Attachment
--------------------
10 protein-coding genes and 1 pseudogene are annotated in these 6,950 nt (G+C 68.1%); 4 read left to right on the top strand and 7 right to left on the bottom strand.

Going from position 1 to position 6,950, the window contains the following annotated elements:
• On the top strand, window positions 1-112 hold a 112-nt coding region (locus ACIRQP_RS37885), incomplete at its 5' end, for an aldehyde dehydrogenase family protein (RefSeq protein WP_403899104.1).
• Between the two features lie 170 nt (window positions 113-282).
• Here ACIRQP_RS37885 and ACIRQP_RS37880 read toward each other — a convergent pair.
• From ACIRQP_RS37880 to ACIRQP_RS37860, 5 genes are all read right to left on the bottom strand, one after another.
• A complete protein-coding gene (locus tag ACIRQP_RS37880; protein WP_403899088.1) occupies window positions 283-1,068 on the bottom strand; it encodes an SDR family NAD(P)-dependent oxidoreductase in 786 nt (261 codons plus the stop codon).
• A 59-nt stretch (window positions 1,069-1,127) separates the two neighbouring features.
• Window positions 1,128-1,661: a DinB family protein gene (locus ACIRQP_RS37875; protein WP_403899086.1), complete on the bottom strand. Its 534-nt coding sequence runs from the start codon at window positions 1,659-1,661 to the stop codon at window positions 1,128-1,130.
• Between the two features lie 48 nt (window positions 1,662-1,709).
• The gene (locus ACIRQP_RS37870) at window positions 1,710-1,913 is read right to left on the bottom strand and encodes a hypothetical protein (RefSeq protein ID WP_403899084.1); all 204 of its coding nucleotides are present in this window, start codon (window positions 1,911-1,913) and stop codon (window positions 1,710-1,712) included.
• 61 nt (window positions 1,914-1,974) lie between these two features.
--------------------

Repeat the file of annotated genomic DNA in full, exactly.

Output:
10 protein-coding genes and 1 pseudogene are annotated in these 6,950 nt (G+C 68.1%); 4 read left to right on the top strand and 7 right to left on the bottom strand.

Going from position 1 to position 6,950, the window contains the following annotated elements:
• On the top strand, window positions 1-112 hold a 112-nt coding region (locus ACIRQP_RS37885), incomplete at its 5' end, for an aldehyde dehydrogenase family protein (RefSeq protein WP_403899104.1).
• Between the two features lie 170 nt (window positions 113-282).
• Here ACIRQP_RS37885 and ACIRQP_RS37880 read toward each other — a convergent pair.
• From ACIRQP_RS37880 to ACIRQP_RS37860, 5 genes are all read right to left on the bottom strand, one after another.
• A complete protein-coding gene (locus tag ACIRQP_RS37880; protein WP_403899088.1) occupies window positions 283-1,068 on the bottom strand; it encodes an SDR family NAD(P)-dependent oxidoreductase in 786 nt (261 codons plus the stop codon).
• A 59-nt stretch (window positions 1,069-1,127) separates the two neighbouring features.
• Window positions 1,128-1,661: a DinB family protein gene (locus ACIRQP_RS37875; protein WP_403899086.1), complete on the bottom strand. Its 534-nt coding sequence runs from the start codon at window positions 1,659-1,661 to the stop codon at window positions 1,128-1,130.
• Between the two features lie 48 nt (window positions 1,662-1,709).
• The gene (locus ACIRQP_RS37870) at window positions 1,710-1,913 is read right to left on the bottom strand and encodes a hypothetical protein (RefSeq protein ID WP_403899084.1); all 204 of its coding nucleotides are present in this window, start codon (window positions 1,911-1,913) and stop codon (window positions 1,710-1,712) included.
• 61 nt (window positions 1,914-1,974) lie between these two features.